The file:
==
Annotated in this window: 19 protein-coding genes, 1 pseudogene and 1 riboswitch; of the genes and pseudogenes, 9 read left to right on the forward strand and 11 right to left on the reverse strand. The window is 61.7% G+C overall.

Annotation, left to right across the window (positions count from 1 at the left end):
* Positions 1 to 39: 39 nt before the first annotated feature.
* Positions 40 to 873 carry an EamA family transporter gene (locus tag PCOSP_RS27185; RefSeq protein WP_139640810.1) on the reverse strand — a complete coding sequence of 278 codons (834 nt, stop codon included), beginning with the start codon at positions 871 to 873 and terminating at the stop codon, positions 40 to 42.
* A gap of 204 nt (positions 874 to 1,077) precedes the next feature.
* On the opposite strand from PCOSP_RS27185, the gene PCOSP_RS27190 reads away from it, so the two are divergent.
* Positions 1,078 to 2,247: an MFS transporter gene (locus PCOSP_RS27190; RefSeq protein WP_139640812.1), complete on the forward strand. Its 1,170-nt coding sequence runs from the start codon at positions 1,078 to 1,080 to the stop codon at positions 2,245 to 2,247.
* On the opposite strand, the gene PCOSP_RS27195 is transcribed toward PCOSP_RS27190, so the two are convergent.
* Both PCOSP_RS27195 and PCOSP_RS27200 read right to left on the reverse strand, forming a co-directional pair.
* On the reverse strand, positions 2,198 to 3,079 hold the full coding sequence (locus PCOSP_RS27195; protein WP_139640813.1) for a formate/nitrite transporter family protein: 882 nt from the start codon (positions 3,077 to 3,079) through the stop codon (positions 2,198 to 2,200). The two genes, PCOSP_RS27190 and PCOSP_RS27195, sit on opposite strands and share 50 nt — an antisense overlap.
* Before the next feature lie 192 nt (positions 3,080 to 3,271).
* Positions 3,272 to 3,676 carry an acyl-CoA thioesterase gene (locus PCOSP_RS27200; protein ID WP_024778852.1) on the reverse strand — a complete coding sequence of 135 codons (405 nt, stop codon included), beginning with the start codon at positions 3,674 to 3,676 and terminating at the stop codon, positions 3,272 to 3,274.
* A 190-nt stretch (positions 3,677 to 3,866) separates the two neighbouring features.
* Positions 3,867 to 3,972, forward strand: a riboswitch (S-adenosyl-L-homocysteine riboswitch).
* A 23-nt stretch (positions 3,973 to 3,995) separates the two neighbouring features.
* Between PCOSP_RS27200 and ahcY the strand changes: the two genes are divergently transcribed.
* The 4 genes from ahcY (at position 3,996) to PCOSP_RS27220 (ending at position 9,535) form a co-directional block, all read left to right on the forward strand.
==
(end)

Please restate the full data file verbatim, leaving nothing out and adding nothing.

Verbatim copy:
Annotated in this window: 19 protein-coding genes, 1 pseudogene and 1 riboswitch; of the genes and pseudogenes, 9 read left to right on the forward strand and 11 right to left on the reverse strand. The window is 61.7% G+C overall.

Annotation, left to right across the window (positions count from 1 at the left end):
* Positions 1 to 39: 39 nt before the first annotated feature.
* Positions 40 to 873 carry an EamA family transporter gene (locus tag PCOSP_RS27185; RefSeq protein WP_139640810.1) on the reverse strand — a complete coding sequence of 278 codons (834 nt, stop codon included), beginning with the start codon at positions 871 to 873 and terminating at the stop codon, positions 40 to 42.
* A gap of 204 nt (positions 874 to 1,077) precedes the next feature.
* On the opposite strand from PCOSP_RS27185, the gene PCOSP_RS27190 reads away from it, so the two are divergent.
* Positions 1,078 to 2,247: an MFS transporter gene (locus PCOSP_RS27190; RefSeq protein WP_139640812.1), complete on the forward strand. Its 1,170-nt coding sequence runs from the start codon at positions 1,078 to 1,080 to the stop codon at positions 2,245 to 2,247.
* On the opposite strand, the gene PCOSP_RS27195 is transcribed toward PCOSP_RS27190, so the two are convergent.
* Both PCOSP_RS27195 and PCOSP_RS27200 read right to left on the reverse strand, forming a co-directional pair.
* On the reverse strand, positions 2,198 to 3,079 hold the full coding sequence (locus PCOSP_RS27195; protein WP_139640813.1) for a formate/nitrite transporter family protein: 882 nt from the start codon (positions 3,077 to 3,079) through the stop codon (positions 2,198 to 2,200). The two genes, PCOSP_RS27190 and PCOSP_RS27195, sit on opposite strands and share 50 nt — an antisense overlap.
* Before the next feature lie 192 nt (positions 3,080 to 3,271).
* Positions 3,272 to 3,676 carry an acyl-CoA thioesterase gene (locus PCOSP_RS27200; protein ID WP_024778852.1) on the reverse strand — a complete coding sequence of 135 codons (405 nt, stop codon included), beginning with the start codon at positions 3,674 to 3,676 and terminating at the stop codon, positions 3,272 to 3,274.
* A 190-nt stretch (positions 3,677 to 3,866) separates the two neighbouring features.
* Positions 3,867 to 3,972, forward strand: a riboswitch (S-adenosyl-L-homocysteine riboswitch).
* A 23-nt stretch (positions 3,973 to 3,995) separates the two neighbouring features.
* Between PCOSP_RS27200 and ahcY the strand changes: the two genes are divergently transcribed.
* The 4 genes from ahcY (at position 3,996) to PCOSP_RS27220 (ending at position 9,535) form a co-directional block, all read left to right on the forward strand.